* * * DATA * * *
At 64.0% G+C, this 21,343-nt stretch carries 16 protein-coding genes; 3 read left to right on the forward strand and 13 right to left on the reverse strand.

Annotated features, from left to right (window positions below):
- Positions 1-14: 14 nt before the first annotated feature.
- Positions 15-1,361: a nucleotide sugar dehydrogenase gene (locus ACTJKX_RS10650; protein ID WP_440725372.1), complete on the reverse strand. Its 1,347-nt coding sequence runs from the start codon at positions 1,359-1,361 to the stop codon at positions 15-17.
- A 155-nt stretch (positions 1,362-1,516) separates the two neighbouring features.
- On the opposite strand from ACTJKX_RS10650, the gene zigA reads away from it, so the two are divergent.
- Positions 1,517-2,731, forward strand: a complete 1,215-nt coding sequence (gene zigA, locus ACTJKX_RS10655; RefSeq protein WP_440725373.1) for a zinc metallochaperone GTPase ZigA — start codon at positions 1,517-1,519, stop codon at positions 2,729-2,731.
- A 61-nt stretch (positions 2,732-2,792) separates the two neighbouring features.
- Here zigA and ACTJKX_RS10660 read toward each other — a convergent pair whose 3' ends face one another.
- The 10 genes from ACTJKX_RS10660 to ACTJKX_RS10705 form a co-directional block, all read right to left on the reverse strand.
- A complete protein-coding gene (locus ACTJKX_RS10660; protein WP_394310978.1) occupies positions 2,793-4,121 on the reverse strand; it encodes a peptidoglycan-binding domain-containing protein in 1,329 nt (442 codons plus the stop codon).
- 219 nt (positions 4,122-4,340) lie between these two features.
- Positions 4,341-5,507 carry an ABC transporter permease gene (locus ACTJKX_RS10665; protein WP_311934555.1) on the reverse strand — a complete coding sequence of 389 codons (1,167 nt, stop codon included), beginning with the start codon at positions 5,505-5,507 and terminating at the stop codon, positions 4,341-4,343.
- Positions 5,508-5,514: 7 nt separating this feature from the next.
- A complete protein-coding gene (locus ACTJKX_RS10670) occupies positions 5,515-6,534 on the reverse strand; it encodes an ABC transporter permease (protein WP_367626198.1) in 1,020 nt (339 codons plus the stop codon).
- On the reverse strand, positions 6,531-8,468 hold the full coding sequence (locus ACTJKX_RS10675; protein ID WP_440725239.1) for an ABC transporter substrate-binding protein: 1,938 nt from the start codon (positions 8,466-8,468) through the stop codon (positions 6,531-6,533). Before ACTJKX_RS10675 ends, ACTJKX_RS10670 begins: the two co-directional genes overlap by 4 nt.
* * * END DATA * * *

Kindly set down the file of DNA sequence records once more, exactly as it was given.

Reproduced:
At 64.0% G+C, this 21,343-nt stretch carries 16 protein-coding genes; 3 read left to right on the forward strand and 13 right to left on the reverse strand.

Annotated features, from left to right (window positions below):
- Positions 1-14: 14 nt before the first annotated feature.
- Positions 15-1,361: a nucleotide sugar dehydrogenase gene (locus ACTJKX_RS10650; protein ID WP_440725372.1), complete on the reverse strand. Its 1,347-nt coding sequence runs from the start codon at positions 1,359-1,361 to the stop codon at positions 15-17.
- A 155-nt stretch (positions 1,362-1,516) separates the two neighbouring features.
- On the opposite strand from ACTJKX_RS10650, the gene zigA reads away from it, so the two are divergent.
- Positions 1,517-2,731, forward strand: a complete 1,215-nt coding sequence (gene zigA, locus ACTJKX_RS10655; RefSeq protein WP_440725373.1) for a zinc metallochaperone GTPase ZigA — start codon at positions 1,517-1,519, stop codon at positions 2,729-2,731.
- A 61-nt stretch (positions 2,732-2,792) separates the two neighbouring features.
- Here zigA and ACTJKX_RS10660 read toward each other — a convergent pair whose 3' ends face one another.
- The 10 genes from ACTJKX_RS10660 to ACTJKX_RS10705 form a co-directional block, all read right to left on the reverse strand.
- A complete protein-coding gene (locus ACTJKX_RS10660; protein WP_394310978.1) occupies positions 2,793-4,121 on the reverse strand; it encodes a peptidoglycan-binding domain-containing protein in 1,329 nt (442 codons plus the stop codon).
- 219 nt (positions 4,122-4,340) lie between these two features.
- Positions 4,341-5,507 carry an ABC transporter permease gene (locus ACTJKX_RS10665; protein WP_311934555.1) on the reverse strand — a complete coding sequence of 389 codons (1,167 nt, stop codon included), beginning with the start codon at positions 5,505-5,507 and terminating at the stop codon, positions 4,341-4,343.
- Positions 5,508-5,514: 7 nt separating this feature from the next.
- A complete protein-coding gene (locus ACTJKX_RS10670) occupies positions 5,515-6,534 on the reverse strand; it encodes an ABC transporter permease (protein WP_367626198.1) in 1,020 nt (339 codons plus the stop codon).
- On the reverse strand, positions 6,531-8,468 hold the full coding sequence (locus ACTJKX_RS10675; protein ID WP_440725239.1) for an ABC transporter substrate-binding protein: 1,938 nt from the start codon (positions 8,466-8,468) through the stop codon (positions 6,531-6,533). Before ACTJKX_RS10675 ends, ACTJKX_RS10670 begins: the two co-directional genes overlap by 4 nt.